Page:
ITSNewsalert: Disclosure of final beneficiaries in Brazilian corporate taxpayer register

On December 29, 2016, the Brazilian tax authorities issued Normative Instruction (NI) 1,684/2016 which postpones the starting date to disclose information related to final beneficiaries in the Brazilian corporate taxpayer register (“CNPJ”).


In May 2016 the Brazilian tax authorities issued NI 1,634 establishing the obligation to disclose information related to final beneficiaries of Brazilian companies in the CNPJ.

According to NI 1,634, the term “final beneficiaries” refers to (i) an individual who ultimately, either directly or indirectly, holds, controls or significantly influences an entity; or (ii) an individual on whose behalf a transaction is undertaken. A shareholder is deemed to have significant influence if (i) owns more than direct or indirect 25% of the entity’s capital stock or (ii) has the ability to influence the decision-making and elect or appoint members of the entity’s management.

Please note that, among others, legal entities set up as listed companies in Brazil, or in jurisdictions which impose the public disclosure of information of relevant shareholders, as well as non-profit entities, were not required to comply with this obligation unless the entities were located in tax havens or privileged tax regimes under the Brazilian tax legislation.

The takeaway

Although the disclosure of the final beneficiaries was initially set to start on January 1, 2017, NI 1,684/2016 has postponed the general starting date to July 1, 2017. As an exception, companies registered in Brazil before July 1, 2017 will have time until December 31, 2018 to comply with the disclosure obligation (however, please note that if a Brazilian company updates its CNPJ before December 31, 2018 for any other reason, the disclosure obligation will arise at the date of such change).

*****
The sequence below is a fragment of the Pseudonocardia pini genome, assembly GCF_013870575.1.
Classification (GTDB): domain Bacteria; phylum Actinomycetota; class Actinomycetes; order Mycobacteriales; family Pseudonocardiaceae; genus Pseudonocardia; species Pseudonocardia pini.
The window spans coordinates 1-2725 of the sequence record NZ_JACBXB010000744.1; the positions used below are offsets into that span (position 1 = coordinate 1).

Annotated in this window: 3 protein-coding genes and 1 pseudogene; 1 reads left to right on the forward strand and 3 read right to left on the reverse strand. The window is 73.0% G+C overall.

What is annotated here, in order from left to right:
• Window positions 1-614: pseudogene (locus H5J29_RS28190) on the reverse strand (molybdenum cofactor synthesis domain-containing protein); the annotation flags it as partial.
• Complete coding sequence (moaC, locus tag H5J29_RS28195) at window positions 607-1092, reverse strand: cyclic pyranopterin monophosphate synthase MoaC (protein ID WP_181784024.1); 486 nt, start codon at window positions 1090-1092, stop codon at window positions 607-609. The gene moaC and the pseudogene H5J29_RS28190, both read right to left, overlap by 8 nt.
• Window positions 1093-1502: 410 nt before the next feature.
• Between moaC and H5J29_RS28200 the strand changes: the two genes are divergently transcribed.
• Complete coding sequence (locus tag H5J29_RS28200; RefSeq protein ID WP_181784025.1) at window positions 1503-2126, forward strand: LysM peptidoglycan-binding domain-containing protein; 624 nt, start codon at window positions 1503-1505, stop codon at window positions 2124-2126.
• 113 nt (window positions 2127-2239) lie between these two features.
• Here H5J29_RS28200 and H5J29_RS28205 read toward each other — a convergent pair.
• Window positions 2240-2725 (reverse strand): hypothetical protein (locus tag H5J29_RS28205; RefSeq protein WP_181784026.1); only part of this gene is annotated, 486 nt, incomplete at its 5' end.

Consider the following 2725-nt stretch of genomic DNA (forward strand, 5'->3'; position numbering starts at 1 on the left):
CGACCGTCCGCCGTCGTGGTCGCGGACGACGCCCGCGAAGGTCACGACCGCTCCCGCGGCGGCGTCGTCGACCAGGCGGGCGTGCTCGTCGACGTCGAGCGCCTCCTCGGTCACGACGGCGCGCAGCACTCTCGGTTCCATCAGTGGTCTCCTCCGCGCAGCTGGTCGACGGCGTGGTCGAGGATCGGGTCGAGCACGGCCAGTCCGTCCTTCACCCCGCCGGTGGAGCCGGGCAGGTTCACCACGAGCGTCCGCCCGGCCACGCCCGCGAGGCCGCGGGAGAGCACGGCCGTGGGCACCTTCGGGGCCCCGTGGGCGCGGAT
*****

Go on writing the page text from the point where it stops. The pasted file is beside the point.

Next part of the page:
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If you would like to discuss the implications for your organisation, please contact your usual PwC adviser or:

Daniel Gremaud
PwC | Senior Partner, Tax and Legal Services
Office: +41 58 792 81 23
Mobile: +41 79 213 5459
PricewaterhouseCoopers GmbH
Avenue C.-F. Ramuz 45 | Case postale | 1001 Lausanne



Grasiele Teixeira Neves
PwC | International Tax Services
Office: +41 58 792 9825
Mobile: +41 79 350 5138
PricewaterhouseCoopers AG
Avenue Giuseppe-Motta 50 | Case postale | 1211 Genève 2

Invitation Webcast: US Tax Reform and Impact on Companies Investing in the US

Wednesday, January 18, 1:00 pm.- 2:00 pm ET

Online registration

Whatever your resolutions, the start of a new year offers opportunities for new beginnings and improvements. As you look at 2017 and what’s ahead for your business, PwC’s Doing business in the United States can help guide you through the US tax system as you invest or expand your investments in the United States.

Wondering what’s the outlook for the US tax system this year? Join PwC for a closer look at tax reform and other tax policy issues specific to global companies investing in the United States.

Wednesday, January 18, 1:00 pm.- 2:00 pm ET


  • How is the US tax system unique?
  • What is the process of transforming tax reform into US law?
  • What are the option for tax reform and how do they compare and contrast (Camp plan, Trump proposal, Republican Blueprint)
  • What are the consequences for US inbound companies, from interest
    educibility, treatment of intangibles, state taxes, and border adjustability?


  • Chris Kong, US Inbound Tax Leader
  • Peter Merrill, US National Economics and Statistics Principal
  • Pam Olson, US Deputy Tax Leader & Washington National Tax Services Leader
  • Oren Penn, US Inbound Tax and International Tax Services, Principal

For further details please refer to our registration page.

US Treasury Releases White Paper on European Commission’s State Aid Investigations into Transfer Pricing Rulings